WASHINGTON (Reuters) - A new U.S. strategy to break a stalemate in Afghanistan will require additional American troops, the head of the U.S. Central Command said on Thursday.
“I do believe it will involve additional forces to ensure that we can make the advise and assist mission more effective,” Army General Joseph Votel said during a Senate Armed Services Committee hearing.
Votel said a strategy was still being developed and did not give details on the number of troops that would be required or when a final decision would be made.
Last month, Army General John Nicholson, the top U.S. commander in Afghanistan, said he needed several thousand more international troops in order to break the stalemate in the long war with Taliban insurgents, signaling that the matter may soon be put before President Donald Trump.
So far, Trump has offered little clarity about whether he might approve more forces for Afghanistan, where some 8,400 U.S. troops remain more than 15 years after the Islamist Taliban government was toppled by U.S.-backed Afghan forces.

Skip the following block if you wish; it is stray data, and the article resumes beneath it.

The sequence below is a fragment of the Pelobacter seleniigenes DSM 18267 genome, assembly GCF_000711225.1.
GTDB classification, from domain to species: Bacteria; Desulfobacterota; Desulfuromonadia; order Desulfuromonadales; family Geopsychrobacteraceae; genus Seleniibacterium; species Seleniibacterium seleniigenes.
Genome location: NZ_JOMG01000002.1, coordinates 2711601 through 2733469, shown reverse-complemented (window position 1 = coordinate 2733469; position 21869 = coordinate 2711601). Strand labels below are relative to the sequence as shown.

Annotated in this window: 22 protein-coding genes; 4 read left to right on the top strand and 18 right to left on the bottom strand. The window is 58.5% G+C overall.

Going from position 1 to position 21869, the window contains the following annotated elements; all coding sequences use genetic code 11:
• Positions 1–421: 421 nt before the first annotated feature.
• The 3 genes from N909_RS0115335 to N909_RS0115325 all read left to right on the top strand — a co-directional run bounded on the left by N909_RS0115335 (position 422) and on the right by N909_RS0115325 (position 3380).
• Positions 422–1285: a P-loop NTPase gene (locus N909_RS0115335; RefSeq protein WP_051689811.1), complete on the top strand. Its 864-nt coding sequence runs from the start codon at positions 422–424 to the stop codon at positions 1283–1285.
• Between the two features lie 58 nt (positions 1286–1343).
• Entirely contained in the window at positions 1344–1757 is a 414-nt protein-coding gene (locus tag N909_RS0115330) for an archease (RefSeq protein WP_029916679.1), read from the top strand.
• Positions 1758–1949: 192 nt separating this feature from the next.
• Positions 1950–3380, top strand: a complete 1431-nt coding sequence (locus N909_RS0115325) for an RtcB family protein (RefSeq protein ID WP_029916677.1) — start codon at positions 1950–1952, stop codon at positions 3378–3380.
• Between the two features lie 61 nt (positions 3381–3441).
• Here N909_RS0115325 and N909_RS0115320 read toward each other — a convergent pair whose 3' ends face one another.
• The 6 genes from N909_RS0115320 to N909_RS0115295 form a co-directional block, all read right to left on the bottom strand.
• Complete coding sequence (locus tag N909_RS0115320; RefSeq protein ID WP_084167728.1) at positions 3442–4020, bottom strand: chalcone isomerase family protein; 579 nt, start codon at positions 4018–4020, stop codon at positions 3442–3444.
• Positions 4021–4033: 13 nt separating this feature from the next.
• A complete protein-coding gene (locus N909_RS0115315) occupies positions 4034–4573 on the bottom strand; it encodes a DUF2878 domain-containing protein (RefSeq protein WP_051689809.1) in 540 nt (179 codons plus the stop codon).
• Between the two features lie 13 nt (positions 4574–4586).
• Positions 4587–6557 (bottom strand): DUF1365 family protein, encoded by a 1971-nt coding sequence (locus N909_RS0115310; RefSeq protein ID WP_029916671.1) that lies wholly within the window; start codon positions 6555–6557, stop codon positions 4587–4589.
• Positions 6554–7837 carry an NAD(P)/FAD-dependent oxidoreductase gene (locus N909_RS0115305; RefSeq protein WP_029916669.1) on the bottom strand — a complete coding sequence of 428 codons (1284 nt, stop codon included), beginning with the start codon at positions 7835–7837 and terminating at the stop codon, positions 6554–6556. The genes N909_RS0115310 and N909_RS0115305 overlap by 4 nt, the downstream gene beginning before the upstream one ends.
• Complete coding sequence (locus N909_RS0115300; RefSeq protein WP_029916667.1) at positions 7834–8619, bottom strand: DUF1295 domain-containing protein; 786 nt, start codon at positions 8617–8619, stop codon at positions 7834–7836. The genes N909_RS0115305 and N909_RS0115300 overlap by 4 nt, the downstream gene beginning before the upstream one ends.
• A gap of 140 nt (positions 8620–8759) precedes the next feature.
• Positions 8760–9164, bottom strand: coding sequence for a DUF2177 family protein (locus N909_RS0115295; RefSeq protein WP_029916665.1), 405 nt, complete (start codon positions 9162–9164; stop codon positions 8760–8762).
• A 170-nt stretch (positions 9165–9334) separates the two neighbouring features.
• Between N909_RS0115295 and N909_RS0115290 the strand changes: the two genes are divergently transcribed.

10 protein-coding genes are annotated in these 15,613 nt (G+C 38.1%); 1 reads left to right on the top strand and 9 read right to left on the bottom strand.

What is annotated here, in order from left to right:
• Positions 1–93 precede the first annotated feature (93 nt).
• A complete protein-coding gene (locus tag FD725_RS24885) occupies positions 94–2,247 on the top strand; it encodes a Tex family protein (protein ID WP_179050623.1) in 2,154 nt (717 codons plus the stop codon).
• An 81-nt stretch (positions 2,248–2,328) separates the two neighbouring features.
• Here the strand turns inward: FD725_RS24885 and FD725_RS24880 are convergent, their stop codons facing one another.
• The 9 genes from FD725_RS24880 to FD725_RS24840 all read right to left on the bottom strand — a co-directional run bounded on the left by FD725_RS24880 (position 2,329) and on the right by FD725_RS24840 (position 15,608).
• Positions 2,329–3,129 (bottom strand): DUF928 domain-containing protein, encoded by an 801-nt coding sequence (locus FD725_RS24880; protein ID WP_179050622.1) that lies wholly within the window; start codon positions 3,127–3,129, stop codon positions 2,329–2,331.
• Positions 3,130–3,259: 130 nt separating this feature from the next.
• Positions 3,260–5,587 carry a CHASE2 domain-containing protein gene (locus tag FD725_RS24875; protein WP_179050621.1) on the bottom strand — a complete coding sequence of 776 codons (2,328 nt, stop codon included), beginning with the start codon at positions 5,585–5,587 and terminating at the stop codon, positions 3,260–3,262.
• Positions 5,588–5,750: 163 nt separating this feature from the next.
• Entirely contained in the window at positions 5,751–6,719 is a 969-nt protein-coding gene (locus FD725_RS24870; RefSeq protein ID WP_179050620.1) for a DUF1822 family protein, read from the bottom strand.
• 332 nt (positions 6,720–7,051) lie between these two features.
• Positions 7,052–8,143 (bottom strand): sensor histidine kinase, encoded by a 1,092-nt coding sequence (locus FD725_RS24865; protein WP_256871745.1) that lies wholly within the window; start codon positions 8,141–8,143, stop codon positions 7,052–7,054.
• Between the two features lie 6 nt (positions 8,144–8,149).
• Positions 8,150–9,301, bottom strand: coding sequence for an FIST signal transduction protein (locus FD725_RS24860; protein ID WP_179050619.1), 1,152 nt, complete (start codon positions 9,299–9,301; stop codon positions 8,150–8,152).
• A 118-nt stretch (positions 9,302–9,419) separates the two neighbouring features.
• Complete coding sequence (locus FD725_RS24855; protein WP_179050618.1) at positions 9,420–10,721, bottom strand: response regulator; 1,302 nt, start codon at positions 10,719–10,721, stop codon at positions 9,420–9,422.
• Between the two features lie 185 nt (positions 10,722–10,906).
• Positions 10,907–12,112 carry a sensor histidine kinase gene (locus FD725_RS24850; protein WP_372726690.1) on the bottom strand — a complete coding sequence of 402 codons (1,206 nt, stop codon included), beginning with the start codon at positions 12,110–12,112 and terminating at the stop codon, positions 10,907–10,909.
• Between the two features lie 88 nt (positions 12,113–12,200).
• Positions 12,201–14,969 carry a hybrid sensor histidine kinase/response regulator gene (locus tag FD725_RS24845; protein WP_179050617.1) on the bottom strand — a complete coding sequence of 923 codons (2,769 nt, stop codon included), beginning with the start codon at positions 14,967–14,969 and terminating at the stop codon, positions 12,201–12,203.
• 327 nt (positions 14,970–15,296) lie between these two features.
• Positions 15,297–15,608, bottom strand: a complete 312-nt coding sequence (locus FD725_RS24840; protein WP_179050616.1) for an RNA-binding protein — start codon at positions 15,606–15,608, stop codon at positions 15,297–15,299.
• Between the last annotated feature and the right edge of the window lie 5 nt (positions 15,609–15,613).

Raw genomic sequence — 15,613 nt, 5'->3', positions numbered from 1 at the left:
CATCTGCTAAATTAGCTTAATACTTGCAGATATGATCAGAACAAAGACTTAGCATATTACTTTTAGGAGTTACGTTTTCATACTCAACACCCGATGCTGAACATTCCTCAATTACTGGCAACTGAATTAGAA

The difficult situation in Afghanistan was highlighted on Wednesday when 49 people were killed following an attack on a military hospital in Kabul by gunmen.
The gunmen went through the 400-bed hospital, shooting doctors, patients and visitors and battling security forces for several hours in a sophisticated operation. Islamic State claimed responsibility for the attack.
Reporting by Idrees Ali and Phil Stewart; Editing by Chizu Nomiyama and Jonathan Oatis